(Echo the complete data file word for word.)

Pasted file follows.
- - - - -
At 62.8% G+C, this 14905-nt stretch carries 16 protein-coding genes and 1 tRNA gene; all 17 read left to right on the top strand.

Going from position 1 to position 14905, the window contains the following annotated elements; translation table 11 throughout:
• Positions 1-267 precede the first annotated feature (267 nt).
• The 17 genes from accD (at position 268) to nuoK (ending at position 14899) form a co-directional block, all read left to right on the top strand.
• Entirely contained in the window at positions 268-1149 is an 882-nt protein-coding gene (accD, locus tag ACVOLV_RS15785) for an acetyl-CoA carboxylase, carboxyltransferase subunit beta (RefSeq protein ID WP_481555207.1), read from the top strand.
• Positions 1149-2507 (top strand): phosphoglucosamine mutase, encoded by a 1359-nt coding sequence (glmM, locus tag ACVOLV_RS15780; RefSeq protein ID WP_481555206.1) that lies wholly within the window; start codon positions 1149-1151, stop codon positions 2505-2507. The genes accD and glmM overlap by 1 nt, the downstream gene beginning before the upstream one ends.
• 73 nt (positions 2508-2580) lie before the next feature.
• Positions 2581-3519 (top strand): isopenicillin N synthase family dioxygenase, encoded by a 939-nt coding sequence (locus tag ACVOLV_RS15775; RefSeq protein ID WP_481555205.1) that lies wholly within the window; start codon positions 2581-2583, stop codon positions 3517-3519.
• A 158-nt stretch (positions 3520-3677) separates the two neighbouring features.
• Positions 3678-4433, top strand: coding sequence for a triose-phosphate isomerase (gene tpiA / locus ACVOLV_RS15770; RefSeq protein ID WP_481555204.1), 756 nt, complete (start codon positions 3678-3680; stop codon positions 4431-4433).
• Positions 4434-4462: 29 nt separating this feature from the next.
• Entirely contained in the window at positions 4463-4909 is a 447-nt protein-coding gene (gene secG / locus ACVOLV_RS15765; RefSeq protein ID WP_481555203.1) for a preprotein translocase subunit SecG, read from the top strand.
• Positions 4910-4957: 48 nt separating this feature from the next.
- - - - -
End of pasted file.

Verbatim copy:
At 62.8% G+C, this 14905-nt stretch carries 16 protein-coding genes and 1 tRNA gene; all 17 read left to right on the top strand.

Going from position 1 to position 14905, the window contains the following annotated elements; translation table 11 throughout:
• Positions 1-267 precede the first annotated feature (267 nt).
• The 17 genes from accD (at position 268) to nuoK (ending at position 14899) form a co-directional block, all read left to right on the top strand.
• Entirely contained in the window at positions 268-1149 is an 882-nt protein-coding gene (accD, locus tag ACVOLV_RS15785) for an acetyl-CoA carboxylase, carboxyltransferase subunit beta (RefSeq protein ID WP_481555207.1), read from the top strand.
• Positions 1149-2507 (top strand): phosphoglucosamine mutase, encoded by a 1359-nt coding sequence (glmM, locus tag ACVOLV_RS15780; RefSeq protein ID WP_481555206.1) that lies wholly within the window; start codon positions 1149-1151, stop codon positions 2505-2507. The genes accD and glmM overlap by 1 nt, the downstream gene beginning before the upstream one ends.
• 73 nt (positions 2508-2580) lie before the next feature.
• Positions 2581-3519 (top strand): isopenicillin N synthase family dioxygenase, encoded by a 939-nt coding sequence (locus tag ACVOLV_RS15775; RefSeq protein ID WP_481555205.1) that lies wholly within the window; start codon positions 2581-2583, stop codon positions 3517-3519.
• A 158-nt stretch (positions 3520-3677) separates the two neighbouring features.
• Positions 3678-4433, top strand: coding sequence for a triose-phosphate isomerase (gene tpiA / locus ACVOLV_RS15770; RefSeq protein ID WP_481555204.1), 756 nt, complete (start codon positions 3678-3680; stop codon positions 4431-4433).
• Positions 4434-4462: 29 nt separating this feature from the next.
• Entirely contained in the window at positions 4463-4909 is a 447-nt protein-coding gene (gene secG / locus ACVOLV_RS15765; RefSeq protein ID WP_481555203.1) for a preprotein translocase subunit SecG, read from the top strand.
• Positions 4910-4957: 48 nt separating this feature from the next.